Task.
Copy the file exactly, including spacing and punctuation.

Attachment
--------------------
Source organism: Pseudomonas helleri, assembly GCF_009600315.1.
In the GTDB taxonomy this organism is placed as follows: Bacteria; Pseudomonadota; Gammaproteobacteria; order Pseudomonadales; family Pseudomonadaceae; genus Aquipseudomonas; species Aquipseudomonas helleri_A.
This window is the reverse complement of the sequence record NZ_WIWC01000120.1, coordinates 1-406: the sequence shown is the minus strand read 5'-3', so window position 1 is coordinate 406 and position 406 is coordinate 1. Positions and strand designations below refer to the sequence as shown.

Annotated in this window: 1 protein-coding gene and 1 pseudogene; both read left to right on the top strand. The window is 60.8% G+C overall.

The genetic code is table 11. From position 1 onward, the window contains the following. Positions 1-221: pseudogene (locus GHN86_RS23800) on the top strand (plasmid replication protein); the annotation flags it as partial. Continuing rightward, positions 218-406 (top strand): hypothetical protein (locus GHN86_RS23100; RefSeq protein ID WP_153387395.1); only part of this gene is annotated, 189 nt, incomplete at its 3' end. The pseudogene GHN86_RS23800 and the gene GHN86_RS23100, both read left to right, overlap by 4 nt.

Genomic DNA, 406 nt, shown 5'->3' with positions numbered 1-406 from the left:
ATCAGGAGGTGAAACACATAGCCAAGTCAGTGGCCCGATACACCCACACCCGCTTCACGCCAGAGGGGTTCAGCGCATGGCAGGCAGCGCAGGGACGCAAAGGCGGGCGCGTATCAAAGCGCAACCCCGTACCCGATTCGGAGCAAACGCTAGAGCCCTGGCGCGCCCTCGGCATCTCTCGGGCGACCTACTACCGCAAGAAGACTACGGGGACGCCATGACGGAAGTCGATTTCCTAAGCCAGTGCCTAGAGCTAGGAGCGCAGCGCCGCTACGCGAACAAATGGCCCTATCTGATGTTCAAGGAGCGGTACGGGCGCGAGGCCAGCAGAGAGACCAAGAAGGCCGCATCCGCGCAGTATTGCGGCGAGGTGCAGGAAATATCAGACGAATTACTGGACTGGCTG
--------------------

Source organism: Pseudomonas helleri, assembly GCF_009600315.1.
In the GTDB taxonomy this organism is placed as follows: Bacteria; Pseudomonadota; Gammaproteobacteria; order Pseudomonadales; family Pseudomonadaceae; genus Aquipseudomonas; species Aquipseudomonas helleri_A.
This window is the reverse complement of the sequence record NZ_WIWC01000120.1, coordinates 1-406: the sequence shown is the minus strand read 5'-3', so window position 1 is coordinate 406 and position 406 is coordinate 1. Positions and strand designations below refer to the sequence as shown.

Annotated in this window: 1 protein-coding gene and 1 pseudogene; both read left to right on the top strand. The window is 60.8% G+C overall.

The genetic code is table 11. From position 1 onward, the window contains the following. Positions 1-221: pseudogene (locus GHN86_RS23800) on the top strand (plasmid replication protein); the annotation flags it as partial. Continuing rightward, positions 218-406 (top strand): hypothetical protein (locus GHN86_RS23100; RefSeq protein ID WP_153387395.1); only part of this gene is annotated, 189 nt, incomplete at its 3' end. The pseudogene GHN86_RS23800 and the gene GHN86_RS23100, both read left to right, overlap by 4 nt.

Genomic DNA, 406 nt, shown 5'->3' with positions numbered 1-406 from the left:
ATCAGGAGGTGAAACACATAGCCAAGTCAGTGGCCCGATACACCCACACCCGCTTCACGCCAGAGGGGTTCAGCGCATGGCAGGCAGCGCAGGGACGCAAAGGCGGGCGCGTATCAAAGCGCAACCCCGTACCCGATTCGGAGCAAACGCTAGAGCCCTGGCGCGCCCTCGGCATCTCTCGGGCGACCTACTACCGCAAGAAGACTACGGGGACGCCATGACGGAAGTCGATTTCCTAAGCCAGTGCCTAGAGCTAGGAGCGCAGCGCCGCTACGCGAACAAATGGCCCTATCTGATGTTCAAGGAGCGGTACGGGCGCGAGGCCAGCAGAGAGACCAAGAAGGCCGCATCCGCGCAGTATTGCGGCGAGGTGCAGGAAATATCAGACGAATTACTGGACTGGCTG